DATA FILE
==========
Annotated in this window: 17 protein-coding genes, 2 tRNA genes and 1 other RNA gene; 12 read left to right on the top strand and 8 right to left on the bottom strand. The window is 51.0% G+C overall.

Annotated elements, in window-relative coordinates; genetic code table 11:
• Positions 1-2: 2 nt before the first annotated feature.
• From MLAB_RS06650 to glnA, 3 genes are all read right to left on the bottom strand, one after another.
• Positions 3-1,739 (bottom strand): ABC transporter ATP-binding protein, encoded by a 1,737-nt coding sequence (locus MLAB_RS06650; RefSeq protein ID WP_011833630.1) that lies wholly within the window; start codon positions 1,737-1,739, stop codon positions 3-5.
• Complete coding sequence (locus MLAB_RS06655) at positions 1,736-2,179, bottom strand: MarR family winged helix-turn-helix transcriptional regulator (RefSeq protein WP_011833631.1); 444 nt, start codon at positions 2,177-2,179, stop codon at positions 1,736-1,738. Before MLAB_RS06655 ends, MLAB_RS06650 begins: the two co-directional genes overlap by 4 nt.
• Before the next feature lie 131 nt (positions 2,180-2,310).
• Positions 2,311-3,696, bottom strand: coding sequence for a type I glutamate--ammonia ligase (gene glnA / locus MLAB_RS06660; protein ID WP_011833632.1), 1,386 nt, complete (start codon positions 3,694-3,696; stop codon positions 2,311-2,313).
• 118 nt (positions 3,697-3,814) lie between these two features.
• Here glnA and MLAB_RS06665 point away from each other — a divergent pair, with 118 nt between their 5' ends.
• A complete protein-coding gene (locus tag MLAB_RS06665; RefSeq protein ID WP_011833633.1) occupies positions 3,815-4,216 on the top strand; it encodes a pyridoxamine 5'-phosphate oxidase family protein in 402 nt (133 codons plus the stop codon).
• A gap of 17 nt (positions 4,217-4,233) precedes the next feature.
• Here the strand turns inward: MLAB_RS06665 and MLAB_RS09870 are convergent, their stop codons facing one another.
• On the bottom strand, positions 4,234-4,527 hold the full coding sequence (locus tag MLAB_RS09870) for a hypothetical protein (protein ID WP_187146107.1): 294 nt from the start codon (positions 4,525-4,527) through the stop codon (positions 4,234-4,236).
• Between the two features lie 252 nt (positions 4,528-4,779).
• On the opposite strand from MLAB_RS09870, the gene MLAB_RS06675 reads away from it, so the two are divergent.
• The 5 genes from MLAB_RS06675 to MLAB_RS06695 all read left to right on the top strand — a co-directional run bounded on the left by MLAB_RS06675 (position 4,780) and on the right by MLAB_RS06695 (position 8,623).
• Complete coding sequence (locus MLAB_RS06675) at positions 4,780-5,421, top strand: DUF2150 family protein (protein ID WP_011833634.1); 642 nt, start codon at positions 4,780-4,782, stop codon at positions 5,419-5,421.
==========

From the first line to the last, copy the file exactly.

Annotated in this window: 17 protein-coding genes, 2 tRNA genes and 1 other RNA gene; 12 read left to right on the top strand and 8 right to left on the bottom strand. The window is 51.0% G+C overall.

Annotated elements, in window-relative coordinates; genetic code table 11:
• Positions 1-2: 2 nt before the first annotated feature.
• From MLAB_RS06650 to glnA, 3 genes are all read right to left on the bottom strand, one after another.
• Positions 3-1,739 (bottom strand): ABC transporter ATP-binding protein, encoded by a 1,737-nt coding sequence (locus MLAB_RS06650; RefSeq protein ID WP_011833630.1) that lies wholly within the window; start codon positions 1,737-1,739, stop codon positions 3-5.
• Complete coding sequence (locus MLAB_RS06655) at positions 1,736-2,179, bottom strand: MarR family winged helix-turn-helix transcriptional regulator (RefSeq protein WP_011833631.1); 444 nt, start codon at positions 2,177-2,179, stop codon at positions 1,736-1,738. Before MLAB_RS06655 ends, MLAB_RS06650 begins: the two co-directional genes overlap by 4 nt.
• Before the next feature lie 131 nt (positions 2,180-2,310).
• Positions 2,311-3,696, bottom strand: coding sequence for a type I glutamate--ammonia ligase (gene glnA / locus MLAB_RS06660; protein ID WP_011833632.1), 1,386 nt, complete (start codon positions 3,694-3,696; stop codon positions 2,311-2,313).
• 118 nt (positions 3,697-3,814) lie between these two features.
• Here glnA and MLAB_RS06665 point away from each other — a divergent pair, with 118 nt between their 5' ends.
• A complete protein-coding gene (locus tag MLAB_RS06665; RefSeq protein ID WP_011833633.1) occupies positions 3,815-4,216 on the top strand; it encodes a pyridoxamine 5'-phosphate oxidase family protein in 402 nt (133 codons plus the stop codon).
• A gap of 17 nt (positions 4,217-4,233) precedes the next feature.
• Here the strand turns inward: MLAB_RS06665 and MLAB_RS09870 are convergent, their stop codons facing one another.
• On the bottom strand, positions 4,234-4,527 hold the full coding sequence (locus tag MLAB_RS09870) for a hypothetical protein (protein ID WP_187146107.1): 294 nt from the start codon (positions 4,525-4,527) through the stop codon (positions 4,234-4,236).
• Between the two features lie 252 nt (positions 4,528-4,779).
• On the opposite strand from MLAB_RS09870, the gene MLAB_RS06675 reads away from it, so the two are divergent.
• The 5 genes from MLAB_RS06675 to MLAB_RS06695 all read left to right on the top strand — a co-directional run bounded on the left by MLAB_RS06675 (position 4,780) and on the right by MLAB_RS06695 (position 8,623).
• Complete coding sequence (locus MLAB_RS06675) at positions 4,780-5,421, top strand: DUF2150 family protein (protein ID WP_011833634.1); 642 nt, start codon at positions 4,780-4,782, stop codon at positions 5,419-5,421.